I dislike NoScript with all my forces, imho it is the worst bloated extension ever made which success is coming from selling an absolute paranoia that apparently surrounds the web browsing. For my wide experience browsing everyday over dozens of differents sites for years, I can say that it is better uBlock origin with their amazing filters than this tedious and annoying Firefox extension. If you install this crap you will be its slave forever, always touching here and there and keeping an eye on it every move you make and every breath you take (yeah, like the famous song). I am a former user of NoScript and I have lost so many time setting per-site configs that it ruined entire weeks of browsing. The best moment was when uninstalled. As I said, Firefox + uBlock is one thousand times better than NoScript, the browsing is mostly 100% secure because the high wide range of protection from thousands of malware sites and so forth.

    1. hoob said on September 10, 2020 at 11:05 am

      ublock origin isn’t going to speed up extremely js heavy content or stop all malicious javascript attacks
      i myself was using ublock origin only 4 days ago and i was exploited by the new exploit involving windows anti-virus, and i had verycomplete, updated lists too. i ran adguard’s dns as well as pi-hole and was behind a tz205
      and it still happened
      if you wanna be safe, noscript is your only bet seeing as how scriptsafe has insane telemetry

    2. user17843 said on August 13, 2018 at 9:47 pm

      Forget to mention:

      It’s funny no one has ever proven the benefit of such extensions in practice. I think it’s almost impossible to compromise your computer without such extensions as someone who knows basic security stuff. Any everyone who knows about NoScript, already knows enough to safely browse the web.

      There are almost no problematic sites anymore, and most just want you to download some suspiscious adware stuff or register at a suspiscious site, both of which require active behavior. The browsers are sufficiently sandboxed nowadays.

      I know there are practical risks especially for tech noobs, but it’s very telling that it’s mostly just theoretical.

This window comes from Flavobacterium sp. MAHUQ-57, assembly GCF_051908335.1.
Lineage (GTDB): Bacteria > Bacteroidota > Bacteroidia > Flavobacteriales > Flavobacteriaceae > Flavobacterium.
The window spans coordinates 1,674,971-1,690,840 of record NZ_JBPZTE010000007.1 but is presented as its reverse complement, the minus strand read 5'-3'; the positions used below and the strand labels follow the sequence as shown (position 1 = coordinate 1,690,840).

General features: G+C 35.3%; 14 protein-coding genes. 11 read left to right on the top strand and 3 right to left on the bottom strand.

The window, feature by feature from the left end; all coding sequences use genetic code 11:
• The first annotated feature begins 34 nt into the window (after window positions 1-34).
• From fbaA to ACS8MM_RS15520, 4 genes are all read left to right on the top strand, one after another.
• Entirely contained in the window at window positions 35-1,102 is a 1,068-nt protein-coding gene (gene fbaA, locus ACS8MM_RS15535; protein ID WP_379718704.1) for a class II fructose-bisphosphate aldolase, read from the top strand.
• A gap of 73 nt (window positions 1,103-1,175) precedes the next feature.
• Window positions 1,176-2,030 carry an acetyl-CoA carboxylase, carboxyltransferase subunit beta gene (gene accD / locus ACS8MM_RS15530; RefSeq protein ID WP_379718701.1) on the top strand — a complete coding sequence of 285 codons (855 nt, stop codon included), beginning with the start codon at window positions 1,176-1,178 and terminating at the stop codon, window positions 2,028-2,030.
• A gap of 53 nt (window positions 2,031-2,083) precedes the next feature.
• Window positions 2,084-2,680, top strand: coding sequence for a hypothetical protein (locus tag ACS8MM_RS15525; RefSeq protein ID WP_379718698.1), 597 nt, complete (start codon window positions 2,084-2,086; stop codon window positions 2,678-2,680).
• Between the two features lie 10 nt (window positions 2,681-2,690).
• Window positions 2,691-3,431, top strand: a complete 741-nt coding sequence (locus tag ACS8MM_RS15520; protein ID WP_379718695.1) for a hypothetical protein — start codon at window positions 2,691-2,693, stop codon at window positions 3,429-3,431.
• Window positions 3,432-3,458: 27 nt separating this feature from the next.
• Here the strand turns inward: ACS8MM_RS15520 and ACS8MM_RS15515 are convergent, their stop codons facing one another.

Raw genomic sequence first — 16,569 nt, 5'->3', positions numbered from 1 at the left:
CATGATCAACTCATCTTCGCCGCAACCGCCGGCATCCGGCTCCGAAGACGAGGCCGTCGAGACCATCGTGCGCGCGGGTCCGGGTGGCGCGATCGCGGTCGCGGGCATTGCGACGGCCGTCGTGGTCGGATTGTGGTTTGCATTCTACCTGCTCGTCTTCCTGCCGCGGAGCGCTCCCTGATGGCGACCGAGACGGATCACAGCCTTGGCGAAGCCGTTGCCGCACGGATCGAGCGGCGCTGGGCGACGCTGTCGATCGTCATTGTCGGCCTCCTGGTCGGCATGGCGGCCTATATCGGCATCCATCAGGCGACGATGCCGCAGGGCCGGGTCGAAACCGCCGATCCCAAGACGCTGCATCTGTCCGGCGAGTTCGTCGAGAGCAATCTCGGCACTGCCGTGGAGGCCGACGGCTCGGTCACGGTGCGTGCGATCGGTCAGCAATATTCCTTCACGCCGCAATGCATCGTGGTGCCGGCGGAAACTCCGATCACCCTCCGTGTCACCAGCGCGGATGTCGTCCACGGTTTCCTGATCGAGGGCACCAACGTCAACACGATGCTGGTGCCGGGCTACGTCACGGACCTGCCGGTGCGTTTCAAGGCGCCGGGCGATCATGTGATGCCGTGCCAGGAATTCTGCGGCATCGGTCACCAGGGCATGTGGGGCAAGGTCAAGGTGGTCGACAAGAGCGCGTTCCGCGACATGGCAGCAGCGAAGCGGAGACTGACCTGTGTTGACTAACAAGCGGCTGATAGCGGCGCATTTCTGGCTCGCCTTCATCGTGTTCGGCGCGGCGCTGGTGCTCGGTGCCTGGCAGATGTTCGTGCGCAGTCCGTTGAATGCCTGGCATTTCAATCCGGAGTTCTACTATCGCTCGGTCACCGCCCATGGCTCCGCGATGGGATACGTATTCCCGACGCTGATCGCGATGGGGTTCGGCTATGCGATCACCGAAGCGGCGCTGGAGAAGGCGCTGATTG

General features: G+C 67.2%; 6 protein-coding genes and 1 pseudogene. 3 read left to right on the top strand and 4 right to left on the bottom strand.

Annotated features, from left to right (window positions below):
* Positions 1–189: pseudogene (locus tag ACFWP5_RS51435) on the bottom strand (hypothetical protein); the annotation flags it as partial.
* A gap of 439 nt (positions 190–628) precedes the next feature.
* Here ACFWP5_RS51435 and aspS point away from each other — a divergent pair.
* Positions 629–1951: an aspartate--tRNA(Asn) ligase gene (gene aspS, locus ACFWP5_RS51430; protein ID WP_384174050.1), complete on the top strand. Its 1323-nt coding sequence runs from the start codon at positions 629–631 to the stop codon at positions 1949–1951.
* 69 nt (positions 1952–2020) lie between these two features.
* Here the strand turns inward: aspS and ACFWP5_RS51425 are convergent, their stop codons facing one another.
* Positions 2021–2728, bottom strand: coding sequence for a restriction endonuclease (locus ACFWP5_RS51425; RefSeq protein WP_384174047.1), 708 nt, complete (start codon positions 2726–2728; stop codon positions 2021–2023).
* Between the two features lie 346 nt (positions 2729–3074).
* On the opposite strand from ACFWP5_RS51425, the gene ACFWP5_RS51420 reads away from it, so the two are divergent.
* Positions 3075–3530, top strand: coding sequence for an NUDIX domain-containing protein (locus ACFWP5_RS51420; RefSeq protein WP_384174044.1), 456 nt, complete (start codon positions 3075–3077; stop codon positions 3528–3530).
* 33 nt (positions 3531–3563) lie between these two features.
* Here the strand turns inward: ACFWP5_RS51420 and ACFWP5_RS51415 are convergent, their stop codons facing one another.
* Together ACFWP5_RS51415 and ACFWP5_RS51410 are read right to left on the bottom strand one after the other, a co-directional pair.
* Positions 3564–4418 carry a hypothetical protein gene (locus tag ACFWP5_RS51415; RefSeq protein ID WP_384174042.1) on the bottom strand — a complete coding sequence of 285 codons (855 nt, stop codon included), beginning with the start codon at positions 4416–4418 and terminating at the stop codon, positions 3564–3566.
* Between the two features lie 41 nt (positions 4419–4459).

The web has become extremely safe. If anyone knows about practical case studies comparing extensions with no extensions and randomly browsing with the goal of attracting malware, I would love to hear about it.

      1. John Fenderson said on August 14, 2018 at 1:02 am


        I’m sorry, as a computer security professional, I can’t just let some of this go…

        “no one has ever proven the benefit of such extensions in practice”

        This is simply untrue. Such extensions have provably blocked numerous attempts at malicious activities.

        “I think it’s almost impossible to compromise your computer without such extensions as someone who knows basic security stuff”

        This is entirely incorrect. The reality is that if your browser is allowing Javascript to execute, it’s incredibly easy for your computer to be compromised. It has happened (and still happens) even if you only browse to mainstream sites, never download anything, etc.

        “There are almost no problematic sites anymore”

        If anything, there are more now than ever — in part because of ad networks which can turn any website that uses them into a security threat.

        “The browsers are sufficiently sandboxed nowadays.”

        Sandboxing is useful, but sandboxes are not exactly airtight.

        “it’s very telling that it’s mostly just theoretical.”

        Except it’s not.

        “The web has become extremely safe. ”

        To call this statement laughably incorrect is doing a disservice. This statement is *dangerously* incorrect. The web is more dangerous than it used to be. In the past, you could largely remain safe by following simple rules (don’t go to sketchy sites, don’t download stuff, etc.). Those rules are no longer sufficient. Encouraging people to think the web is safe is, in my opinion, incredibly irresponsible.

      2. user17843 said on August 14, 2018 at 1:57 pm

        Thanks for your reply. If the web is so unsafe, where are the studies that prove it?

        Personally I know about some of the potential risks, that’s why I block most third party content. I know about the risks with Windows systems, that’s why I don’t use it, etc.

        But I know enough people who don’t, and they seem to be just fine. Now, I know that people don’t necessarily know when they are being compromised, but for something that’s supposedely a real problem, things are surprisingly quiet.

        20 years ago I didn’t know a family PC that wasn’t extremely slow due to all the adware and spyware that was often even automatically executed without permission. Nowadays things are a bit different. With Linux and Mac the system architecture itself prevents most compromises in the first place. Chrome as the leader in web security has additional sandboxing techniques. Nowadays there are multiple layers between personal data and the web, so often it shouldn’t even be a problem just visiting malicious sites.

        But please educate me with studies that show how dangerous the web is.

        The web has become very safe for the masses. Obviously there are lots of dangers, but when you look at them often it becomes obvious that human failure is involved to a high degree, and human interaction is needed, like downloading a malicious App from Google Play.

        “Encouraging people to think the web is safe is, in my opinion, incredibly irresponsible.”